Scribing the Pharisees

Hyam Maccoby

  • Jewish Law from Jesus to the Mishnah: Five Studies by E.P. Sanders
    SCM, 404 pp, £35.00, May 1990, ISBN 0 334 02455 2
  • Paul the Convert: The Apostolate and Apostasy of Saul the Pharisee by Alan Segal
    Yale, 368 pp, £22.50, June 1990, ISBN 0 300 04527 1

One of the preoccupations of New Testament studies since the 19th century has been to reconsider the bitter attacks on the Pharisees found in the Gospels, in the light the Jewish rabbinic writings. The portrayal of the Pharisees as hypocrites and persecutors, and of their religion as obsessionally ritualistic and legalistic, has played a great part in Christian anti-semitism throughout the ages. Shakespeare, for example, never having met a practising Jew in his life, gave Shylock the characteristics of the Gospel Pharisees, from the remark ‘How like a fawning publican he looks!’ (Luke 18.10) to the elaboration of the allegedly Pharisaic insistence on the letter of the law.

The earlier efforts of Christian scholars were directed to using the rabbinic writings to confirm the truth of the Gospel portrayal. Emil Schürer, Ferdinand Weber, Paul Billerbeck and (later) Rudolf Bultmann and Joachim Jeremias used selective quotation from the rahbinic writings to show that the Pharisees were petty legalists and ritualists. Those who combated this type of argument by more comprehensive and representative quotation were at first mainly Jewish scholars (Claude Montefiore, Solomon Schechter, Adolf Büchler and others), but they were joined by Christian scholars who were also concerned to build up a more objective picture of the Pharisees from Jewish sources. These were, notably, Travers Herford, George Foot Moore and James Parkes.

The latest in this line of pro-Phaisee Christian scholars is E.P. Sanders, whose brilliant book Paul and Palestinian Judaism (1977) contained an indictment of the one sidedness and partisanship of the school of anti-Pharisee scholarship and a vindication of Pharisee religion from the charge of being ‘arid and sterile’. Sanders’s work was marked by his thorough and sympathetic use of the rabbinic writings and by his reasoned refusal to adopt the line (popular since the case against the Pharisees from Jewish sources was seen to be collapsing) that rabbinic writings redacted in the third century are too late to be used as evidence for the period of the first-century Pharisees.

The battle about the Pharisees is not just a matter of research into an ancient religious group: it affects our standpoint towards questions about the origin of Christianity. If the Pharisees were not as bad as they are painted, why did they oppose Jesus and help to bring him to his death? Did they perhaps not oppose him at all? Is it possible (in view of multiple parallels to Jesus’s teaching in rabbinic literature) that Jesus was himself a Phari see, as several scholars, including myself, have argued? If so, why are the Gospels so anti-Pharisee? Modern research, once it took Jewish sources seriously, began to open up an alarming gap between Jesus and Christianity – a gap that recent Christian scholarship has developed several strategies to try to close.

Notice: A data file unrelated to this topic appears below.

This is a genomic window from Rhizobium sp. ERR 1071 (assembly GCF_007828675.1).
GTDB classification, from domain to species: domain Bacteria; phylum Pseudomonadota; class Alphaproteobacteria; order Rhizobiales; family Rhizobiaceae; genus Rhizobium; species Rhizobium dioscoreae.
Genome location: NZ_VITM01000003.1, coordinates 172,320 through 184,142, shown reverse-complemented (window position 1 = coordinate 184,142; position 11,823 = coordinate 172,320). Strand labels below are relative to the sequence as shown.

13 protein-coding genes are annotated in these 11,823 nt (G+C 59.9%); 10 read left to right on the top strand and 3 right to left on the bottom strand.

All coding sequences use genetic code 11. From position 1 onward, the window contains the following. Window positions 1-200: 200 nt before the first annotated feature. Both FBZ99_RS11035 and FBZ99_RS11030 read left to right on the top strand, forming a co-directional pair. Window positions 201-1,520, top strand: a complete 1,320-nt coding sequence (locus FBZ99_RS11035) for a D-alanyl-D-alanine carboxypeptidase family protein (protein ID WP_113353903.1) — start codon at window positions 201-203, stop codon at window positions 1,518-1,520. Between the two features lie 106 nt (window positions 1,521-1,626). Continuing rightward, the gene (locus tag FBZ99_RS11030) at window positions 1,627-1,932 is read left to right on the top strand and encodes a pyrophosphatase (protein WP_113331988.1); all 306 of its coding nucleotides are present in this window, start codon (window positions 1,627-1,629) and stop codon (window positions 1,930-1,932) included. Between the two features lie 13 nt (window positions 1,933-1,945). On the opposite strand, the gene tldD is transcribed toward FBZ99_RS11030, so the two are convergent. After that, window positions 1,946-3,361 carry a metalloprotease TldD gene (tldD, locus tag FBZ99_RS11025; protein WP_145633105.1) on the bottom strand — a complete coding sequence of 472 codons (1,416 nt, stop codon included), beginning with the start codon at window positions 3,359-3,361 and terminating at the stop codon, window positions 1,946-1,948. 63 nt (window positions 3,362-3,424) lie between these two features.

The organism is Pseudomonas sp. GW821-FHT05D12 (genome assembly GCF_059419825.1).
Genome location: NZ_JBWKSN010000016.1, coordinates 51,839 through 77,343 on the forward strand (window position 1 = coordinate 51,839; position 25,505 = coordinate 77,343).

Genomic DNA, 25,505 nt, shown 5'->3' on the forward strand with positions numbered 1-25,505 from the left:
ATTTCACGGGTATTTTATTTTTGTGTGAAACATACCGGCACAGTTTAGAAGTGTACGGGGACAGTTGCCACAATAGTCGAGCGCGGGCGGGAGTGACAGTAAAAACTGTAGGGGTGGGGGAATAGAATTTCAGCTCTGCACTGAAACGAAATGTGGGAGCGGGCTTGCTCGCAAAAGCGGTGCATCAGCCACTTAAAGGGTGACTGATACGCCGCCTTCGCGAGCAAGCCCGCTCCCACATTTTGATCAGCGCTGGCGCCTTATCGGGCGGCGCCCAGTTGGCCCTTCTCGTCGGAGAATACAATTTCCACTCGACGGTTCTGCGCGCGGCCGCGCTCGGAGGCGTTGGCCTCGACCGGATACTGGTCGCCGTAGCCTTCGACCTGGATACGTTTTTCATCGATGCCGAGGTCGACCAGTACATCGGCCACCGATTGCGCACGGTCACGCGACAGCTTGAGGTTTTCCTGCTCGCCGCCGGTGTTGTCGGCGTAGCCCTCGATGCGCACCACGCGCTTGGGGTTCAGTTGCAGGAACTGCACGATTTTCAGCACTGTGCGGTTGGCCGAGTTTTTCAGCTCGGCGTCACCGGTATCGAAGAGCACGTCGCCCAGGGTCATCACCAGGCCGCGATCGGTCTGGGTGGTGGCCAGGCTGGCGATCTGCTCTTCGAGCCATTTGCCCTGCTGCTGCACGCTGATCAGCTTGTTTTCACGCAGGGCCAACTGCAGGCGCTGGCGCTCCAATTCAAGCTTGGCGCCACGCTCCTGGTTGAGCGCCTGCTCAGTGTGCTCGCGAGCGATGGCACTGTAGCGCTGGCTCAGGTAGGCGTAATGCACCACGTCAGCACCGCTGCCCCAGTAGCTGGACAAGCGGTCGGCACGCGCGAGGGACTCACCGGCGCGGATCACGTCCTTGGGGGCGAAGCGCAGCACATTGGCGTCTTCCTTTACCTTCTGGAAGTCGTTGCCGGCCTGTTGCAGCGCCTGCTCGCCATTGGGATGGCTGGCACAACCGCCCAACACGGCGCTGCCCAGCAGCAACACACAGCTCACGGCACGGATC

In Jesus and Judaism (1985) Sanders deepened his case for the essential similarity be tween Jesus’s teaching and Pharisaism: ‘I am one of a growing number of scholars who doubt that there were any substantial points of opposition between Jesus and the Pharisees.’ The alleged scenes of conflict between Jesus and the Pharisees about both purity laws and the Sabbath were ‘artificial’ – they have no ground in actual Pharisee teachings – and stem from a period later than that of Jesus. In his first books, Sanders opposed the views of Christian anti-Pharisee scholars. Recently, however, Jacob Neusner, an American Jewish scholar, has pictured the Pharisees as indeed primarily ritualists, basing himself on what appears to be an exhaustive study of the Jewish sources. His work has of course been seized on with pleasure and relief by those Christians who find the pro-Pharisee picture difficult to live with. But Neusner’s work has also been accepted by some Jewish scholars, keen to escape from an ‘apologetic’ stance, and to demonstrate their credentials as fully objective exponents of ‘Jewish Studies’ in the universities.

The full text of this book review is only available to subscribers of the London Review of Books.

You are not logged in